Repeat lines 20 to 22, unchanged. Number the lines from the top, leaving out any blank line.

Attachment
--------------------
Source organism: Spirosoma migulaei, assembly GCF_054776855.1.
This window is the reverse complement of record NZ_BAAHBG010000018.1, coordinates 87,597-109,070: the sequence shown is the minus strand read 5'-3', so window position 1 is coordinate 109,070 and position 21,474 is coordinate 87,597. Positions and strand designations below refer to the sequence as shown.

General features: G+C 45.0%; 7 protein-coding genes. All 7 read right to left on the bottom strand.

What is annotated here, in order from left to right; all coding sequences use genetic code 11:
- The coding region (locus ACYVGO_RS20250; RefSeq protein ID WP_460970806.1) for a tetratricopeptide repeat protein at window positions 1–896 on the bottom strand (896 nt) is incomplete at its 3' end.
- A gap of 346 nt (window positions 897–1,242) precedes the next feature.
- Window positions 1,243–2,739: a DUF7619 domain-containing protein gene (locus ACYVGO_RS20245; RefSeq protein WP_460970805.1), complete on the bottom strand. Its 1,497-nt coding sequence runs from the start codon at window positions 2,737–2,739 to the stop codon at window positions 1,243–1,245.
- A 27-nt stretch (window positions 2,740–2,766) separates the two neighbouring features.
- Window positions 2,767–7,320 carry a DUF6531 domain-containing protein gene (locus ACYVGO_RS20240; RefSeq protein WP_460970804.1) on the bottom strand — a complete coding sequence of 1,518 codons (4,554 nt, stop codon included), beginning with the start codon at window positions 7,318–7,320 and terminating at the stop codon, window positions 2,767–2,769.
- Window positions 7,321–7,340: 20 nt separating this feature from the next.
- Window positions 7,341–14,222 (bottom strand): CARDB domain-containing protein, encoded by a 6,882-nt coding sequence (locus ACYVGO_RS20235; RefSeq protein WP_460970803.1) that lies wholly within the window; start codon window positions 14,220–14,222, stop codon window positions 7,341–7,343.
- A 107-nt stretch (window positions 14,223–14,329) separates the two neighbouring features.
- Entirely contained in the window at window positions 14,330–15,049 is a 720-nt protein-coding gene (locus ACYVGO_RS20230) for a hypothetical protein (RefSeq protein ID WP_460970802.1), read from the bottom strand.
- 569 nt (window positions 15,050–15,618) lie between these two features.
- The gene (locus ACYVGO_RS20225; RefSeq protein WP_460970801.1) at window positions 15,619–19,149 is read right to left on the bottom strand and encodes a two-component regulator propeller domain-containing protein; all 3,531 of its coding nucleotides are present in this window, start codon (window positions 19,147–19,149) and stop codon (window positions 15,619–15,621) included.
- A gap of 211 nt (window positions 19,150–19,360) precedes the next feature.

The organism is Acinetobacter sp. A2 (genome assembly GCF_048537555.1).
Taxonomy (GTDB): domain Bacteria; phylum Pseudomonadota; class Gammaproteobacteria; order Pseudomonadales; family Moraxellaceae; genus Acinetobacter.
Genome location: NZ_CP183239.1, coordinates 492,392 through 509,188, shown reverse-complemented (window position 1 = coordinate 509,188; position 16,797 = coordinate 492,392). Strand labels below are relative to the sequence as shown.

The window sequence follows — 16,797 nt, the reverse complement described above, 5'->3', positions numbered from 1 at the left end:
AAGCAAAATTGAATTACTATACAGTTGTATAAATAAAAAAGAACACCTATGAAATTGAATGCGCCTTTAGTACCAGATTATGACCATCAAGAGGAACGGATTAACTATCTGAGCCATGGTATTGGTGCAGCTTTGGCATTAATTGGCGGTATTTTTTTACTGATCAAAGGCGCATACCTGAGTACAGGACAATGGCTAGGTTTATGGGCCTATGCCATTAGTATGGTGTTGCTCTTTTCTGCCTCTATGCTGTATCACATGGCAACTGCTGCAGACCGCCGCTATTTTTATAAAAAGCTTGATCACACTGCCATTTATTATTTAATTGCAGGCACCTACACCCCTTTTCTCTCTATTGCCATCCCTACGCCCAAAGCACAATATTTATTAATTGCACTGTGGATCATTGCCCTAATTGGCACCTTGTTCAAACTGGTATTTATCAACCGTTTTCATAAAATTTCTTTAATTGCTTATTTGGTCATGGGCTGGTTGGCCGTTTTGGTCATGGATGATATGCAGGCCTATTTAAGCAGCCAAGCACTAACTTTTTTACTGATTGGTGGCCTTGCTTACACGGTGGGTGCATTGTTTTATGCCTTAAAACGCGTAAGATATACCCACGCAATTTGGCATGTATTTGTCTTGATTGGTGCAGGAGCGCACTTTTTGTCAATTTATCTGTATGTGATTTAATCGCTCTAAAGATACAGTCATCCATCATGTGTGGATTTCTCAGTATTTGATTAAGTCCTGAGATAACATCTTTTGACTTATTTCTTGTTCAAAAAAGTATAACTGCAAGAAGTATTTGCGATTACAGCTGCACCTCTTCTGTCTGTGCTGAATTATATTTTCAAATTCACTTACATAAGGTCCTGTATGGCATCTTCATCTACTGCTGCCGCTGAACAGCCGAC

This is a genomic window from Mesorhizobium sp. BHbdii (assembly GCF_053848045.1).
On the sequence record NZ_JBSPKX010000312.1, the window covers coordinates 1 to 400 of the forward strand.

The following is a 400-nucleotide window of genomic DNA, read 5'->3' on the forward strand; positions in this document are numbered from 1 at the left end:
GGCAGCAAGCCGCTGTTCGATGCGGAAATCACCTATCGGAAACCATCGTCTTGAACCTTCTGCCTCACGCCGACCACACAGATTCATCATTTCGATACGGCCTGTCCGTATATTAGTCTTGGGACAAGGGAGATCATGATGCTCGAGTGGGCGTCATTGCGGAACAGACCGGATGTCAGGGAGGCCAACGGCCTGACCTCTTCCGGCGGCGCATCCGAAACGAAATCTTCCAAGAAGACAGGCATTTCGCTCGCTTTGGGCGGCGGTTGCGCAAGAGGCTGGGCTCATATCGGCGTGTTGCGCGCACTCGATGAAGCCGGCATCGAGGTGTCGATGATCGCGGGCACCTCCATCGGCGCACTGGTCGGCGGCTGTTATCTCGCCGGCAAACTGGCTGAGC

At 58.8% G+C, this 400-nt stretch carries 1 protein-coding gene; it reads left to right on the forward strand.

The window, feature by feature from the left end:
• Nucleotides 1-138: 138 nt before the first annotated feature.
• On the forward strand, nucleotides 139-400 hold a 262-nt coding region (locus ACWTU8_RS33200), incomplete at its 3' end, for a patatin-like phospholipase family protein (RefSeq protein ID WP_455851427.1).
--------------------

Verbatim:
The window sequence follows — 16,797 nt, the reverse complement described above, 5'->3', positions numbered from 1 at the left end:
AAGCAAAATTGAATTACTATACAGTTGTATAAATAAAAAAGAACACCTATGAAATTGAATGCGCCTTTAGTACCAGATTATGACCATCAAGAGGAACGGATTAACTATCTGAGCCATGGTATTGGTGCAGCTTTGGCATTAATTGGCGGTATTTTTTTACTGATCAAAGGCGCATACCTGAGTACAGGACAATGGCTAGGTTTATGGGCCTATGCCATTAGTATGGTGTTGCTCTTTTCTGCCTCTATGCTGTATCACATGGCAACTGCTGCAGACCGCCGCTATTTTTATAAAAAGCTTGATCACACTGCCATTTATTATTTAATTGCAGGCACCTACACCCCTTTTCTCTCTATTGCCATCCCTACGCCCAAAGCACAATATTTATTAATTGCACTGTGGATCATTGCCCTAATTGGCACCTTGTTCAAACTGGTATTTATCAACCGTTTTCATAAAATTTCTTTAATTGCTTATTTGGTCATGGGCTGGTTGGCCGTTTTGGTCATGGATGATATGCAGGCCTATTTAAGCAGCCAAGCACTAACTTTTTTACTGATTGGTGGCCTTGCTTACACGGTGGGTGCATTGTTTTATGCCTTAAAACGCGTAAGATATACCCACGCAATTTGGCATGTATTTGTCTTGATTGGTGCAGGAGCGCACTTTTTGTCAATTTATCTGTATGTGATTTAATCGCTCTAAAGATACAGTCATCCATCATGTGTGGATTTCTCAGTATTTGATTAAGTCCTGAGATAACATCTTTTGACTTATTTCTTGTTCAAAAAAGTATAACTGCAAGAAGTATTTGCGATTACAGCTGCACCTCTTCTGTCTGTGCTGAATTATATTTTCAAATTCACTTACATAAGGTCCTGTATGGCATCTTCATCTACTGCTGCCGCTGAACAGCCGAC

This is a genomic window from Mesorhizobium sp. BHbdii (assembly GCF_053848045.1).